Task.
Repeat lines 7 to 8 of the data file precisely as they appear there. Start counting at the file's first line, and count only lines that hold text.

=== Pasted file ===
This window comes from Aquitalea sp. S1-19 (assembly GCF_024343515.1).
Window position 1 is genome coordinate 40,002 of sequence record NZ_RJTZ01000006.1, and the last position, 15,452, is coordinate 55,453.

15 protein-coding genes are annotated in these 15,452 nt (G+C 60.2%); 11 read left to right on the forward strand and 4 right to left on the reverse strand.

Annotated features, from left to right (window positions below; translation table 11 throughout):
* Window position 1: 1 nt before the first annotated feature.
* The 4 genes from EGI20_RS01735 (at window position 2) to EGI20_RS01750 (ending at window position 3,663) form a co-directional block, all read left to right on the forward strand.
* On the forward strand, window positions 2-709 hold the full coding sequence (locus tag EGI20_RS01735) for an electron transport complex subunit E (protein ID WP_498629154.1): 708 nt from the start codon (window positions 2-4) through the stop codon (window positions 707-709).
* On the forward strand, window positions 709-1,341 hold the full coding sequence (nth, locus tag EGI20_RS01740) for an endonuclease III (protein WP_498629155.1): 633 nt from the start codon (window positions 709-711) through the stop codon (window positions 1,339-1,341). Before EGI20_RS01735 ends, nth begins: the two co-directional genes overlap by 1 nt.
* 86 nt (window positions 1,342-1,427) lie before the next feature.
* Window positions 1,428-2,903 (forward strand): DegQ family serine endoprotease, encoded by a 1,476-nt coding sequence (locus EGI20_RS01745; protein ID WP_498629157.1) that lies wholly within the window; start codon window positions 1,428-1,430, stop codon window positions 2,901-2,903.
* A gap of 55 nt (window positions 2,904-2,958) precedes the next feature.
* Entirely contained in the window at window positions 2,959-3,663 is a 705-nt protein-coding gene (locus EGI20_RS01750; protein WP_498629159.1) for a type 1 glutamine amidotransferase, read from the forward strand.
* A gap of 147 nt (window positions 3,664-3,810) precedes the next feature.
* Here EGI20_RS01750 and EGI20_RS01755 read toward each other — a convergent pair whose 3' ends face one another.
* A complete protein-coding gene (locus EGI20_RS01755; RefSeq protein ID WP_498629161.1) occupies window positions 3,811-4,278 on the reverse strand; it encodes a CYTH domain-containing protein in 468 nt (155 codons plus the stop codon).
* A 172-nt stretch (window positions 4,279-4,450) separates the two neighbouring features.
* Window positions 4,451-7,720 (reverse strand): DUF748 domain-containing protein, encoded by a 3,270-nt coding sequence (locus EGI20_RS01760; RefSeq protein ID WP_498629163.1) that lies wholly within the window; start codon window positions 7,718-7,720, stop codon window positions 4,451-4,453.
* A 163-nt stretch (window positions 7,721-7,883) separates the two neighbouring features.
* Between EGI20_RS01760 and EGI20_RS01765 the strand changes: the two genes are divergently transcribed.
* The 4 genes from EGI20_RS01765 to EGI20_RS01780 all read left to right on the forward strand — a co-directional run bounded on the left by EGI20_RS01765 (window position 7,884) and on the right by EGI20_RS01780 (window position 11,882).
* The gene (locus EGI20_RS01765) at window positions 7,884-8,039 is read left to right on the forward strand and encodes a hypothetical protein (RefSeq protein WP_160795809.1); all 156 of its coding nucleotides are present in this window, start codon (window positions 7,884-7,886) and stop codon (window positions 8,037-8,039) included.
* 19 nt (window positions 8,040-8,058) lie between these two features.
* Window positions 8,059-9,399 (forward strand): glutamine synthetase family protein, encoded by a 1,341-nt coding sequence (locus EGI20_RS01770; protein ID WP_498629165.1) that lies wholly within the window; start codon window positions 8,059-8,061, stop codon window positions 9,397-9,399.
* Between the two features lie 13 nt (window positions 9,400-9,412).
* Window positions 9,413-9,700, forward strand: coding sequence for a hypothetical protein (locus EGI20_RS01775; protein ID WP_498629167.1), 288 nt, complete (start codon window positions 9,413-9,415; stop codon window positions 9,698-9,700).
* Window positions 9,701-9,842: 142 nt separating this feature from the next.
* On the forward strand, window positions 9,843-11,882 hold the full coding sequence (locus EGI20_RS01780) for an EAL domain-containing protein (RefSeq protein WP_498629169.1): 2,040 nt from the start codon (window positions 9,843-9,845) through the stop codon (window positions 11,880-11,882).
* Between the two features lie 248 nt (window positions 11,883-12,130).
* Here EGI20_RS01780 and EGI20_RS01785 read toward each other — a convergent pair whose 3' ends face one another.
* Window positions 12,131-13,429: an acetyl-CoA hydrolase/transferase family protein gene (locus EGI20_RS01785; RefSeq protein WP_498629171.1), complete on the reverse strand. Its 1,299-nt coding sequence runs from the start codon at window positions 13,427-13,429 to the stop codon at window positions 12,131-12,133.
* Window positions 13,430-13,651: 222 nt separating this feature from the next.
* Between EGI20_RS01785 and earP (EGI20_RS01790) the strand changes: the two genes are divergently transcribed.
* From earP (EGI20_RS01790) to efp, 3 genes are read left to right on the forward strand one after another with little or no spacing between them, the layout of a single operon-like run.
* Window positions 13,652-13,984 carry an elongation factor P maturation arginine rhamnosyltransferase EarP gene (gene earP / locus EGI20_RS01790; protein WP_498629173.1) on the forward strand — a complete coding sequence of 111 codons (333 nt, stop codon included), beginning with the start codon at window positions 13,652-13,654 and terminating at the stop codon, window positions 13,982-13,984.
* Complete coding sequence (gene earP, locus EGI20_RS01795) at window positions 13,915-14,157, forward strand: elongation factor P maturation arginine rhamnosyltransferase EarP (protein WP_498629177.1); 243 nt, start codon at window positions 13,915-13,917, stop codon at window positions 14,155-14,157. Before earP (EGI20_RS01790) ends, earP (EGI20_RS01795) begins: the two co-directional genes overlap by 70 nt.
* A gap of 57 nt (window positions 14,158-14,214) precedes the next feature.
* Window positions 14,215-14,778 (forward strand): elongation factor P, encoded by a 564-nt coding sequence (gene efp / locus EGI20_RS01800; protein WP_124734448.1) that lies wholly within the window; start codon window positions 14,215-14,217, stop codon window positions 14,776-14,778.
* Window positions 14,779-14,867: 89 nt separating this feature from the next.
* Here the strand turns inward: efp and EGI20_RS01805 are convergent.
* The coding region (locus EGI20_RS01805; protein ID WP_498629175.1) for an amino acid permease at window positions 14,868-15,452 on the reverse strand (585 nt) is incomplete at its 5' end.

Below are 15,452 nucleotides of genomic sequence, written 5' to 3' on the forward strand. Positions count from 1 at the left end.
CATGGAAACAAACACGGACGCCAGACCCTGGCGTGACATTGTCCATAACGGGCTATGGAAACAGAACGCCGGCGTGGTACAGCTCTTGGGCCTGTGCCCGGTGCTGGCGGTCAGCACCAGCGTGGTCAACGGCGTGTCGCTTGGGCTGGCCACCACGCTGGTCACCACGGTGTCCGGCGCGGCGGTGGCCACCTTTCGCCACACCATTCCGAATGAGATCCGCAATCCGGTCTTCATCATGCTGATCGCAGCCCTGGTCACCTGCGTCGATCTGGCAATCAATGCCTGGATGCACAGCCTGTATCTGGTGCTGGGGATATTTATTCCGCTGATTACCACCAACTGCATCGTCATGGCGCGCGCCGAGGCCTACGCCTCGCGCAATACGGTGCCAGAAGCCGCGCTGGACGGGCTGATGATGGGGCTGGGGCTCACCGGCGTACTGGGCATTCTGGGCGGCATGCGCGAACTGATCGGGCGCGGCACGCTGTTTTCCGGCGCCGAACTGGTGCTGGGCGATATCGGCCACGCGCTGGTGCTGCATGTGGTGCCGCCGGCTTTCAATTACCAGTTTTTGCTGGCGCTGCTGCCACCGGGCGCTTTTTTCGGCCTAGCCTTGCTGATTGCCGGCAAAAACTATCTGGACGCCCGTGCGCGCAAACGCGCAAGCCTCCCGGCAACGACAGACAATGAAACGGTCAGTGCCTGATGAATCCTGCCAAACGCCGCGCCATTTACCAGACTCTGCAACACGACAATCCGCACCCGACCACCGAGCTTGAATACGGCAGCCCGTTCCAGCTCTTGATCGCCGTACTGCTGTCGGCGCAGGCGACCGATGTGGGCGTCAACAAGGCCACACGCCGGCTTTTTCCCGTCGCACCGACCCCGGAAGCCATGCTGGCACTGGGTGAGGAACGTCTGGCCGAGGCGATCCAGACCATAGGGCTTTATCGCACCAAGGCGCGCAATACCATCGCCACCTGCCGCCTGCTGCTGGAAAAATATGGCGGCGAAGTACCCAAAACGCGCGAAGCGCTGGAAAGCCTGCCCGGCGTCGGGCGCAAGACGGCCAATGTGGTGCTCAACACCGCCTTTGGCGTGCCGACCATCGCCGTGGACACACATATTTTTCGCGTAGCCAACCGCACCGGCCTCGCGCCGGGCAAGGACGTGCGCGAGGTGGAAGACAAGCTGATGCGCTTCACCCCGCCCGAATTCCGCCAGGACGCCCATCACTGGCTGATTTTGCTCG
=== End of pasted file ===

* On the forward strand, window positions 2-709 hold the full coding sequence (locus tag EGI20_RS01735) for an electron transport complex subunit E (protein ID WP_498629154.1): 708 nt from the start codon (window positions 2-4) through the stop codon (window positions 707-709).
* On the forward strand, window positions 709-1,341 hold the full coding sequence (nth, locus tag EGI20_RS01740) for an endonuclease III (protein WP_498629155.1): 633 nt from the start codon (window positions 709-711) through the stop codon (window positions 1,339-1,341). Before EGI20_RS01735 ends, nth begins: the two co-directional genes overlap by 1 nt.